Portugal World Cup 2022 preview – prediction, fixtures, squad, star player – Sports Mole

Portugal are not considered among the favourites to win the World Cup in Qatar, but there is no question that they have the squad capable of making a serious impression in the competition.
A Selecao finished third at the 1966 World Cup and fourth at the 2006 competition, in addition to group-stage exits in 1986, 2002 and 2014.
Portugal have been present in the round of 16 in two of their last three participations, meanwhile, and they will be expected to advance through the group stage of the 2022 competition.
Portugal players pose for a team group photo before the match in September 2022Β© Reuters
Led by Cristiano Ronaldo, Portugal have a squad packed full of talent from back to front, and they have enjoyed recent success at international level, winning Euro 2016 and the Nations League in 2018-19.

The Selection also have a vastly experienced head coach, in addition to plenty of players that have proved themselves at the top level, and they could be considered as potential dark horses for the trophy.
Here, Sports Mole previews Portugal’s chances at the 2022 World Cup.

Portugal will feature in Group H, with their opening game of the tournament set to take place against Ghana on November 24, and a victory would leave them in a strong position ahead of their next two games.
World Cup Group H
Arguably, the team’s toughest match in the section will come against Uruguay on November 28, but it does look to be an open group, with all four sides capable of picking up positive results.
Portugal’s last game in Group H will be against a dangerous South Korea outfit on December 2.
November 24: Portugal vs. Ghana (4pm, Stadium 974, Doha)
November 28: Portugal vs. Uruguay (7pm, Lusail Iconic Stadium, Lusail)
December 2: South Korea vs. Portugal (3pm, Education City Stadium, Al Rayyan)

Portugal qualified for the finals of the 2022 World Cup courtesy of a 2-0 victory over North Macedonia in the final of the playoffs, with Bruno Fernandes netting twice for Santos’s side.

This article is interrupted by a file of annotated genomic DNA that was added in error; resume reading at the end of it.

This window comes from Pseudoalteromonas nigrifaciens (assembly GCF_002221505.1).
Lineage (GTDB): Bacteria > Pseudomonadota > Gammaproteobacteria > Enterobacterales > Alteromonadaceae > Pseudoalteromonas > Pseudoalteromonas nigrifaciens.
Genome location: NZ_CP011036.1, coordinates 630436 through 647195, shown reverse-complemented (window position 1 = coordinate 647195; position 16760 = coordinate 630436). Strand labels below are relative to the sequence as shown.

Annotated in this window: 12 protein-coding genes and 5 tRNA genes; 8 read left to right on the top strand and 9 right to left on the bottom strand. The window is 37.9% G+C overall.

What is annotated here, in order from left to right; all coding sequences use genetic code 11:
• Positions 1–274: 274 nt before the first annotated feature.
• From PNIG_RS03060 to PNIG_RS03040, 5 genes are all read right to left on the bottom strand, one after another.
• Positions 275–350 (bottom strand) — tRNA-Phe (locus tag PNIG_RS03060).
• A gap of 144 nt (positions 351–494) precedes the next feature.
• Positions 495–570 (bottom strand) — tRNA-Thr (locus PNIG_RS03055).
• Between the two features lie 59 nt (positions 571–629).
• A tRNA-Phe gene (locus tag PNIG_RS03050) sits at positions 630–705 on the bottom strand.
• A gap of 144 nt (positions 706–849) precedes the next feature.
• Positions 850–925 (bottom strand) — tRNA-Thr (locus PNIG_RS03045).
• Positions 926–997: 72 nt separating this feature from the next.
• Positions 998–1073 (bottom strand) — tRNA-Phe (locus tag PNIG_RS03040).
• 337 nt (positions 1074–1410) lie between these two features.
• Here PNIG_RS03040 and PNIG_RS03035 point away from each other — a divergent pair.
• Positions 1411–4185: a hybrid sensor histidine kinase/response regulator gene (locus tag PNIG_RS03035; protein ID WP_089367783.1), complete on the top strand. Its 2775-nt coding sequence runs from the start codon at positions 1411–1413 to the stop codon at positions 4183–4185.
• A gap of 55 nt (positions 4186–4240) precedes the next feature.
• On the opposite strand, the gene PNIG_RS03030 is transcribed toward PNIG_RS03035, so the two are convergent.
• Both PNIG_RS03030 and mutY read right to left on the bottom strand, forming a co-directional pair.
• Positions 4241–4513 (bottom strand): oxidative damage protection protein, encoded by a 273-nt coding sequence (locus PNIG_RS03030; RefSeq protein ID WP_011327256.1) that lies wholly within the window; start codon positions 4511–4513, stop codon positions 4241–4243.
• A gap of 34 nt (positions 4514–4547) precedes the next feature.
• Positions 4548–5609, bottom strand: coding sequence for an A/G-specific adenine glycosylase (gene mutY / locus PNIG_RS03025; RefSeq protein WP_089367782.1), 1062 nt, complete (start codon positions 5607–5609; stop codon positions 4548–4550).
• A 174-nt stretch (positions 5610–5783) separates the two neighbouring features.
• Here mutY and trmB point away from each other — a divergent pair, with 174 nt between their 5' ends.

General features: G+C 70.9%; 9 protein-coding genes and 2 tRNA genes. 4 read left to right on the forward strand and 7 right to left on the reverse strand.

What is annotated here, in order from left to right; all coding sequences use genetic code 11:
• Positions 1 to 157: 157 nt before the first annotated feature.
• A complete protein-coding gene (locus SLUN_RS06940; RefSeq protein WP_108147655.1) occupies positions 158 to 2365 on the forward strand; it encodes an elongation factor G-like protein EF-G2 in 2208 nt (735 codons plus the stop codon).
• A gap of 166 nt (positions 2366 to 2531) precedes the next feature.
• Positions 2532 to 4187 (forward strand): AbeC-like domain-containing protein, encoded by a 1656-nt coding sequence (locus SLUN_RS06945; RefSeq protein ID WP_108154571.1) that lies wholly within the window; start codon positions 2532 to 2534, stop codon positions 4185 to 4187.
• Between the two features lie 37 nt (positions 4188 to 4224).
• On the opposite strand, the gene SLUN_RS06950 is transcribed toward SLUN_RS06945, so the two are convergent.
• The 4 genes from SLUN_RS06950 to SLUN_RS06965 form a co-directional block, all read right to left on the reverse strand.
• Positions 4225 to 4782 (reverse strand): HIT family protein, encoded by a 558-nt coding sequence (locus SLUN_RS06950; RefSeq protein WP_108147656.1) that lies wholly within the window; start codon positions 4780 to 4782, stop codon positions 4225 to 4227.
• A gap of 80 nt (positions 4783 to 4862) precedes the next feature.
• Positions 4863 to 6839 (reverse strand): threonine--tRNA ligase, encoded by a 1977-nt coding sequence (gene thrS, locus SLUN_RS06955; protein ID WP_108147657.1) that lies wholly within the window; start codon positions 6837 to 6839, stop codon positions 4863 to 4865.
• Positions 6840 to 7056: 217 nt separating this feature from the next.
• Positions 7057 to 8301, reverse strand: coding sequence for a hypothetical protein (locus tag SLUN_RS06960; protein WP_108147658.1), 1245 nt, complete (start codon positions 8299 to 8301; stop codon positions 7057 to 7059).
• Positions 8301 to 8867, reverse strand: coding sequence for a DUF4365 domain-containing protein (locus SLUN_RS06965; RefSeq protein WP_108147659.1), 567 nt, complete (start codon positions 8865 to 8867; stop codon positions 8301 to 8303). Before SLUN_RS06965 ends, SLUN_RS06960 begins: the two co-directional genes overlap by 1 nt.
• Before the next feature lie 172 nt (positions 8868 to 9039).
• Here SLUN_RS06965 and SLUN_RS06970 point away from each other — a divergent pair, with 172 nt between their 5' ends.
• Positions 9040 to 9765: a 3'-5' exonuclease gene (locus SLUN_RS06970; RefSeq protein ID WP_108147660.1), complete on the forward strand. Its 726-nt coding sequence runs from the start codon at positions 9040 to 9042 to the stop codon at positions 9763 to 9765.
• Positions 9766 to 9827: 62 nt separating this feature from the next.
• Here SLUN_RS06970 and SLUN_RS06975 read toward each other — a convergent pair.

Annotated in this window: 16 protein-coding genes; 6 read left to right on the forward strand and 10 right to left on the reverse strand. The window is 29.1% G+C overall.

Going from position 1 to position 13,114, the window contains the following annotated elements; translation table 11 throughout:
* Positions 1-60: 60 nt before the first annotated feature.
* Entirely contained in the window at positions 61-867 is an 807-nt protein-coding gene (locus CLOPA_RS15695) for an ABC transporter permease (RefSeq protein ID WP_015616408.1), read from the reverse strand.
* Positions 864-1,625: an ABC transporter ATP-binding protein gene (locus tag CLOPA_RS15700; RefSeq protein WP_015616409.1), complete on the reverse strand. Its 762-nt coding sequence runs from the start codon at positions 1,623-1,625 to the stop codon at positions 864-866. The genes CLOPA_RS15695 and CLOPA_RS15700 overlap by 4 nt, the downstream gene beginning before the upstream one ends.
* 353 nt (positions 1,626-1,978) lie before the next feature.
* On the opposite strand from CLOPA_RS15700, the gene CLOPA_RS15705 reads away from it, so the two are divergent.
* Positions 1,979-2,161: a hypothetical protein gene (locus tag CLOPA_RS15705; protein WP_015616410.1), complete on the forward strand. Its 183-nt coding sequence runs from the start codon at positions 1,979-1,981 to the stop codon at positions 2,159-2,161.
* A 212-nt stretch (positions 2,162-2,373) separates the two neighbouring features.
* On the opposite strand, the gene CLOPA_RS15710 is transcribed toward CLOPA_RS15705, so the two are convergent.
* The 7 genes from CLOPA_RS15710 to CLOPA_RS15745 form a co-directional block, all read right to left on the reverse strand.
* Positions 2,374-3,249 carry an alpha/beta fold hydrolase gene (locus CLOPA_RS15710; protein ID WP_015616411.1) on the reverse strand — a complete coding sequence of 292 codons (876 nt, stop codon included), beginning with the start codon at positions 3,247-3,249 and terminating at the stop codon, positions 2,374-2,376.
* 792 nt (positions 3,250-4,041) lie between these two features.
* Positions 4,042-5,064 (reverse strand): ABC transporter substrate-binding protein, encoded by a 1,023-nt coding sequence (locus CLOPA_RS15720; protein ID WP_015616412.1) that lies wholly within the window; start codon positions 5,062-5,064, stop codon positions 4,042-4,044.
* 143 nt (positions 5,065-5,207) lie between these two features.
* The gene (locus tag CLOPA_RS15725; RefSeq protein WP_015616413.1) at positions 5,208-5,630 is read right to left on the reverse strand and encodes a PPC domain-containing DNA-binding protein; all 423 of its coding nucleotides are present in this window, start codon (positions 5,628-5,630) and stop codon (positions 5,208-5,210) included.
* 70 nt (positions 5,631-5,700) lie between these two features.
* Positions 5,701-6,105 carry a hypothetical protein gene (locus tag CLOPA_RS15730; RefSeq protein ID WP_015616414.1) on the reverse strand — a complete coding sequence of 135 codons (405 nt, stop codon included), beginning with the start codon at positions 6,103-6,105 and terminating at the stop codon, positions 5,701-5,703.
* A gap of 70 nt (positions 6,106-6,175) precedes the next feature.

The national team finished second in Group A behind Serbia, which meant that they missed out on the chance to automatically qualify for the competition.
Portugal's Bruno Fernandes celebrates scoring against North Macedonia on March 29, 2022Β© Reuters
Portugal won five, drew two and lost one of their eight games in the group, but it was not enough to finish above a strong Serbia, which led to them having to take part in the playoffs.
The Selection were given a scare against Turkey in the semi-finals, with Burak Yilmaz missing the chance to level the scores at 2-2 from the penalty spot in the 85th minute, before Matheus Nunes came off the bench to make it 3-1 to the home side in Porto.
As mentioned, Portugal then overcame North Macedonia, with Fernandes scoring in the 32nd minute before netting another 25 minutes from time, and it proved to be a relatively comfortable final for the hosts.

Portugal will play once more before beginning their World Cup campaign against Ghana on November 24, with Santos’s side set to take on Nigeria in a pre-tournament friendly on November 17.
Portugal's Bruno Fernandes celebrates scoring their second goal with Mario Rui and Cristiano Ronaldo on September 24, 2022Β© Reuters
Since beating North Macedonia to qualify for the World Cup, Portugal have played six times in the UEFA Nations League, boasting a record of three wins, one draw and two defeats.
Santos’s team beat Switzerland and Czech Republic at home back in June, in addition to drawing 1-1 with Spain and losing 1-0 to Switzerland in the reverse fixture.
The team’s two September fixtures saw them beat Czech Republic 4-0 and lose 1-0 at home to Spain, which left them second in their section, one point behind Spain, who have advanced to the next round.

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It’s π—’π—™π—™π—œπ—–π—œπ—”π—Ÿ: this is our squad for the @FIFAWorldCup ! πŸ† #WearTheFlag pic.twitter.com/2LwDfWrVVG
Goalkeepers: Diogo Costa (Porto), Jose Sa (Wolverhampton Wanderers), Rui Patricio (Roma)
Defenders: Diogo Dalot (Manchester United), Joao Cancelo (Manchester City), Danilo Pereira (Paris Saint-Germain), Pepe (Porto), Ruben Dias (Manchester City), Antonio Silva (Benfica), Nuno Mendes (Paris Saint-Germain), Raphael Guerreiro (Borussia Dortmund)